Confronting legacy lead in soils in the United States: Community-engaged researchers doing undone science

Dan Walls, Abby Kinchy, Tal Margalit, Mónica D. Ramírez-Andreotta, Salvatore Engel-Di Mauro

Research output: Contribution to journalArticlepeer-review

8 Scopus citations


Community-engaged soil testing projects fill gaps in an environmental regulatory system that does not meet the needs of people facing lead pollution in the United States. Lead has long been recognized as toxic, and soil is one source of lead exposure. However, in the U.S., systematic testing and monitoring of soil lead levels can be described as “undone science”—research in the public interest that is systematically neglected. Interviews with thirty community-engaged soil researchers across the country offer insights into the production and contestation of undone science surrounding soil lead. First, industrial interests resist the adoption of screening levels that offer higher levels of protection and environmental scrutiny. Second, the regulatory system focuses on legal action against identifiable polluters at industrial sites rather than broader actions to protect health. Third, soil testing is generally voluntary and there are deterrents to identifying contaminated soil. Fourth, while government programs for environmental testing are increasingly offloaded to academic researchers, research funding for “routine monitoring” is difficult to obtain. Fifth, straightforward exposure prevention is possible, but it requires funding and maintenance. Finally, the perceived lack of value or invisibility of soil may hinder public pressure on public agencies to direct research towards areas of undone science. Community-engaged researchers are challenging these mechanisms that produce undone science, creating new opportunities to protect health and the environment. The results of this study suggest that learning from community-engaged soil researchers could help to align lead mitigation policies with lived realities.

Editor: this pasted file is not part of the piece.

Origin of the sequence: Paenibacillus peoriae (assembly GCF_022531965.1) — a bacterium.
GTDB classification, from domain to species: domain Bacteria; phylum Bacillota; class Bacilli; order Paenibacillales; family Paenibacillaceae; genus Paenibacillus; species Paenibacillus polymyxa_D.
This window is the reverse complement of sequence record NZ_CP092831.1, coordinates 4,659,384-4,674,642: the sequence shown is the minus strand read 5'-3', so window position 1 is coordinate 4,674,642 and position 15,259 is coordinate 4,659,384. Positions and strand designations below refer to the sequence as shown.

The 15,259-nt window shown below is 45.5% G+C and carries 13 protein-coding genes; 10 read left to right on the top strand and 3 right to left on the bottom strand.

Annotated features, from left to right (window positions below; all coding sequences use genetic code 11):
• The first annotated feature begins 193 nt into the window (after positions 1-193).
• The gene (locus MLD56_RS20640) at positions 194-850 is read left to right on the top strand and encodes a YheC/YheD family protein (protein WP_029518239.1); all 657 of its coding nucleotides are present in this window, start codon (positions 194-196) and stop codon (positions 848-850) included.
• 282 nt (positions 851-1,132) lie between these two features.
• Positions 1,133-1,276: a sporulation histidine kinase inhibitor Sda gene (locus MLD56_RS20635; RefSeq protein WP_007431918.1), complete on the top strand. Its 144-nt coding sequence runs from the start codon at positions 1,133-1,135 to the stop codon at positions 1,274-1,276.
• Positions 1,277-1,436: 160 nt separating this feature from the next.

Original languageEnglish (US)
Pages (from-to)165-174
Number of pages10
JournalEnvironmental Science and Policy
StatePublished - Feb 2022


  • Childhood lead poisoning
  • Community-engaged research
  • Environmental regulation
  • Soil contamination
  • Soil lead
  • Undone science

ASJC Scopus subject areas

  • Geography, Planning and Development
  • Management, Monitoring, Policy and Law


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